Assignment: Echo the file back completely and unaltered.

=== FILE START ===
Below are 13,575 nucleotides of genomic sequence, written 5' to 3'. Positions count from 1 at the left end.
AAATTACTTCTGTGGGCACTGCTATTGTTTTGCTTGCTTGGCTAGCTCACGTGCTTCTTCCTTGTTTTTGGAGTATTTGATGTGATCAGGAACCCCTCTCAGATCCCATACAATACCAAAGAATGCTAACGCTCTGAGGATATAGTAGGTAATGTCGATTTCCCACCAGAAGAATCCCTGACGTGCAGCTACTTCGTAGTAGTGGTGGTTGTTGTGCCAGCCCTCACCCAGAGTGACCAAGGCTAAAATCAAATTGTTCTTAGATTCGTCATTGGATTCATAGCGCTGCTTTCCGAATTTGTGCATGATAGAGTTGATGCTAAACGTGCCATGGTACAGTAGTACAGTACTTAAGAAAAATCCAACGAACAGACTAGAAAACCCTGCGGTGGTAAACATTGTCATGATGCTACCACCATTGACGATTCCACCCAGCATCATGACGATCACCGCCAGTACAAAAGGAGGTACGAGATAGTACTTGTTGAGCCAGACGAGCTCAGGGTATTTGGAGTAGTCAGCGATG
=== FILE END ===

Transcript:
Below are 13,575 nucleotides of genomic sequence, written 5' to 3'. Positions count from 1 at the left end.
AAATTACTTCTGTGGGCACTGCTATTGTTTTGCTTGCTTGGCTAGCTCACGTGCTTCTTCCTTGTTTTTGGAGTATTTGATGTGATCAGGAACCCCTCTCAGATCCCATACAATACCAAAGAATGCTAACGCTCTGAGGATATAGTAGGTAATGTCGATTTCCCACCAGAAGAATCCCTGACGTGCAGCTACTTCGTAGTAGTGGTGGTTGTTGTGCCAGCCCTCACCCAGAGTGACCAAGGCTAAAATCAAATTGTTCTTAGATTCGTCATTGGATTCATAGCGCTGCTTTCCGAATTTGTGCATGATAGAGTTGATGCTAAACGTGCCATGGTACAGTAGTACAGTACTTAAGAAAAATCCAACGAACAGACTAGAAAACCCTGCGGTGGTAAACATTGTCATGATGCTACCACCATTGACGATTCCACCCAGCATCATGACGATCACCGCCAGTACAAAAGGAGGTACGAGATAGTACTTGTTGAGCCAGACGAGCTCAGGGTATTTGGAGTAGTCAGCGATG